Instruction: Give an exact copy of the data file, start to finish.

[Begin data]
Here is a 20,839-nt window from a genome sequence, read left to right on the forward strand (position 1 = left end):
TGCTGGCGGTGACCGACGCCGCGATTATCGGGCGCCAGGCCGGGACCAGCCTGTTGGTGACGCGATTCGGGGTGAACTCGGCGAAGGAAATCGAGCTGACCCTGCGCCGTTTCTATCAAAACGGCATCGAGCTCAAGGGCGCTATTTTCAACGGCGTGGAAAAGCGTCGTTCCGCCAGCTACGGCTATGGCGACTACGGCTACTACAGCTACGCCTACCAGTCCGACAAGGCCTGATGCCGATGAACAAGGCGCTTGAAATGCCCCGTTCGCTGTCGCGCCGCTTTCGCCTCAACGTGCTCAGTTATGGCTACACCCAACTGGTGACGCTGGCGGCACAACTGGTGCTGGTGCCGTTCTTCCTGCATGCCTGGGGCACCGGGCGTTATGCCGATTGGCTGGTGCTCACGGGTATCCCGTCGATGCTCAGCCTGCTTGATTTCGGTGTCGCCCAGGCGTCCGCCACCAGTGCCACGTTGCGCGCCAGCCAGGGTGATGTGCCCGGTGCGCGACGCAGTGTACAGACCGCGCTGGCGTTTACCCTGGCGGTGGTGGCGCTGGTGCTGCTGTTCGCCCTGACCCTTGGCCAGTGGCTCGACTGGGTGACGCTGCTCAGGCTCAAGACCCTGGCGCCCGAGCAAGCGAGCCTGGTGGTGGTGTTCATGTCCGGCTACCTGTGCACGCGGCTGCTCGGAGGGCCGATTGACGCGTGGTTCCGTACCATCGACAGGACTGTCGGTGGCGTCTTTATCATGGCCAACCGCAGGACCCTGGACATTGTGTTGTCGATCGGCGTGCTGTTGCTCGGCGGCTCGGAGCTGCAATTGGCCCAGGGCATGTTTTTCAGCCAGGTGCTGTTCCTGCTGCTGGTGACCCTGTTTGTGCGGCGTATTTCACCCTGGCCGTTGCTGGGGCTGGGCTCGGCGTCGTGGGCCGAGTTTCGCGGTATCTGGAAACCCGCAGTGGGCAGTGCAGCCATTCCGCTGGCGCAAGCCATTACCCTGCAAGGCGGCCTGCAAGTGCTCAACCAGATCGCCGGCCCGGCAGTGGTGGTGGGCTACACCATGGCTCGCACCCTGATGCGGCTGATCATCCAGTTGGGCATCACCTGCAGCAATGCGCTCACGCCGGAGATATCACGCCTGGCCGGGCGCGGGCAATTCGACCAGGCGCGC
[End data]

Here is a 20,839-nt window from a genome sequence, read left to right on the forward strand (position 1 = left end):
TGCTGGCGGTGACCGACGCCGCGATTATCGGGCGCCAGGCCGGGACCAGCCTGTTGGTGACGCGATTCGGGGTGAACTCGGCGAAGGAAATCGAGCTGACCCTGCGCCGTTTCTATCAAAACGGCATCGAGCTCAAGGGCGCTATTTTCAACGGCGTGGAAAAGCGTCGTTCCGCCAGCTACGGCTATGGCGACTACGGCTACTACAGCTACGCCTACCAGTCCGACAAGGCCTGATGCCGATGAACAAGGCGCTTGAAATGCCCCGTTCGCTGTCGCGCCGCTTTCGCCTCAACGTGCTCAGTTATGGCTACACCCAACTGGTGACGCTGGCGGCACAACTGGTGCTGGTGCCGTTCTTCCTGCATGCCTGGGGCACCGGGCGTTATGCCGATTGGCTGGTGCTCACGGGTATCCCGTCGATGCTCAGCCTGCTTGATTTCGGTGTCGCCCAGGCGTCCGCCACCAGTGCCACGTTGCGCGCCAGCCAGGGTGATGTGCCCGGTGCGCGACGCAGTGTACAGACCGCGCTGGCGTTTACCCTGGCGGTGGTGGCGCTGGTGCTGCTGTTCGCCCTGACCCTTGGCCAGTGGCTCGACTGGGTGACGCTGCTCAGGCTCAAGACCCTGGCGCCCGAGCAAGCGAGCCTGGTGGTGGTGTTCATGTCCGGCTACCTGTGCACGCGGCTGCTCGGAGGGCCGATTGACGCGTGGTTCCGTACCATCGACAGGACTGTCGGTGGCGTCTTTATCATGGCCAACCGCAGGACCCTGGACATTGTGTTGTCGATCGGCGTGCTGTTGCTCGGCGGCTCGGAGCTGCAATTGGCCCAGGGCATGTTTTTCAGCCAGGTGCTGTTCCTGCTGCTGGTGACCCTGTTTGTGCGGCGTATTTCACCCTGGCCGTTGCTGGGGCTGGGCTCGGCGTCGTGGGCCGAGTTTCGCGGTATCTGGAAACCCGCAGTGGGCAGTGCAGCCATTCCGCTGGCGCAAGCCATTACCCTGCAAGGCGGCCTGCAAGTGCTCAACCAGATCGCCGGCCCGGCAGTGGTGGTGGGCTACACCATGGCTCGCACCCTGATGCGGCTGATCATCCAGTTGGGCATCACCTGCAGCAATGCGCTCACGCCGGAGATATCACGCCTGGCCGGGCGCGGGCAATTCGACCAGGCGCGC